Patchwork

Seven Essays on Art and Literature

Series:

Patchwork: Seven Essays on Art and Literature presents in English translation a number of essays written by the Chinese literary scholar and novelist Qian Zhongshu (1910-1998). One of the great minds of the twentieth century, Qian, with his characteristic erudition and wit, addresses here aspects of the classical literary and artistic traditions of China. Better known, as a scholar, for his magisterial Limited Views: Essays on Ideas & Letters (Guanzhui bian) (1979-80) and, as a novelist, for his Fortress Besieged (Weicheng) (1947), these essays, first written during the period 1948-83 and much revised over the years, allow readers insight into Qian’s abiding concern with “striking connections” between disparate literary, historical, and intellectual traditions, ancient and modern, Chinese and Western.

Dr. Duncan Campbell was awarded the China Book Award for Special Contributions at the 23rd Beijing International Book Fair. Dr. Campbell received this award for his translation of this volume.
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Biographical Note

The Chinese literary scholar and novelist Qian Zhongshu (1910-1998) was one of the great minds of the twentieth century. Fluent also in a range of modern and classical European languages, his writings offer a remarkable engagement with the literary and artistic traditions of China.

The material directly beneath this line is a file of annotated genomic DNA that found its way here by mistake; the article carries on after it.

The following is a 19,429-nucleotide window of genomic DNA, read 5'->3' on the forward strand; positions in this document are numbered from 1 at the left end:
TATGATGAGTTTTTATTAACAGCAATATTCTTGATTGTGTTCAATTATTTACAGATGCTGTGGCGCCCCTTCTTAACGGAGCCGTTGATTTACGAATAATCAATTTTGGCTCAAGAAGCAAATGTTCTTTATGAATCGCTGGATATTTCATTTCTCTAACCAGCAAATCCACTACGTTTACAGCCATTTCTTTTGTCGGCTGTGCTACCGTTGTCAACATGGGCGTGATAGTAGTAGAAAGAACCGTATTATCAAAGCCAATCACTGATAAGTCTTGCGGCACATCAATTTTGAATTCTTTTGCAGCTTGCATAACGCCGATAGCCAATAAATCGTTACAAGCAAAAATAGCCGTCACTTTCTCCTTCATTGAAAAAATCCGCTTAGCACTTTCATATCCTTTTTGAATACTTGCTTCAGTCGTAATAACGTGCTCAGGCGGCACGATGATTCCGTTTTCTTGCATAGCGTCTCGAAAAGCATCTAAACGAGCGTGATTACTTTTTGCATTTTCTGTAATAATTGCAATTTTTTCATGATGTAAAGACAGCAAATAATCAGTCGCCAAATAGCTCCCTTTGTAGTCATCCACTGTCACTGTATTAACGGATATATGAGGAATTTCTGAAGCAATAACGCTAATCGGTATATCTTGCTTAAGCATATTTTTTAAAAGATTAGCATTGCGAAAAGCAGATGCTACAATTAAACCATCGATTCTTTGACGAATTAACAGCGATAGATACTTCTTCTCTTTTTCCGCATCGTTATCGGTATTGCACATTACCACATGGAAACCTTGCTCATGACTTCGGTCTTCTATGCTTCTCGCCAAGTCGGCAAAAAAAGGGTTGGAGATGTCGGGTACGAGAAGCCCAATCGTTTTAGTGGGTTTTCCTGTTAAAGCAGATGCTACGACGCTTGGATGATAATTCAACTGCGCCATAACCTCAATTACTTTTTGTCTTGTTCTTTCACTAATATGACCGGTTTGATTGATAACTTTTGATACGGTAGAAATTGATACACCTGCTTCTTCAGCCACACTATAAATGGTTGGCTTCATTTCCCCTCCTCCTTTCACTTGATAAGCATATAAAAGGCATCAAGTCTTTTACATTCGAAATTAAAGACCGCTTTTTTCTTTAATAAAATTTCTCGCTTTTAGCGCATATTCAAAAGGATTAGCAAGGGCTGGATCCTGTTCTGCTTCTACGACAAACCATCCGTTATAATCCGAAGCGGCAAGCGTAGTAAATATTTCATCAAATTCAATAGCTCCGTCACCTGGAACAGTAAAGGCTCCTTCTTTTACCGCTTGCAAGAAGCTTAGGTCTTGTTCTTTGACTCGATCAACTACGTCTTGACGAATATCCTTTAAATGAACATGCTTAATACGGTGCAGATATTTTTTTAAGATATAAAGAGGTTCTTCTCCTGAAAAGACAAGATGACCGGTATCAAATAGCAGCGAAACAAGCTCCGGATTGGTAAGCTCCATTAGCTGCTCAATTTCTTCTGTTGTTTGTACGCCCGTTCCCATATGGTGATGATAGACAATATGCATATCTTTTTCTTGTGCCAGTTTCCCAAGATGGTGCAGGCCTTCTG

Duncan M. Campbell teaches aspects of traditional Chinese culture, history, and classical literature and translation at the Australian National University in Canberra. His research focuses on the literary and material culture of the late imperial period in China.

Review Quotes

"Duncan Campbell’s translation of Qian Zhongshu’s Patchwork: Seven Essays on Art and Literature is a labour of love that enables readers of English to reach deeper understandings of how one twentieth-century Chinese intellectual construed both Chinese and Western traditions in literature and the arts.
[...]
Rather than “domesticate” the text for an English-speaking audience, Campbell has chosen to make it rich in Chinese linguistic forms. The liberal inclusion of both pinyin and Chinese characters for key terms, easy to do now in our digital age, is a great boon to scholars who may wish to pursue further study of the sources and the arguments." Ellen Soulliere, Massey University, New Zealand Journal of Asian Studies, Vol 17.1 (June 2015)

Table of contents

Series Editors' Foreword
Introduction by Professor Zhang Longxi
Translator’s Introduction

Preface

Chinese Poetry and Chinese Painting

On Reading Laokoon

Synaesthesia

Lin Shu’s Translations

Poetry as a Vehicle of Grief
(translated by Siu-kit Wong)

Longfellow’s “A Psalm of Life”—the First English Poem Translated into Chinese—and Several Other Related Matters

An Historical Anecdote, a Religious Parable, and a Novel

Appendix

Readership

Anyone interested in the classical literary and artistic traditions of China will find much of benefit and stimulation in this book, as will those concerned with aspects of comparative literature.

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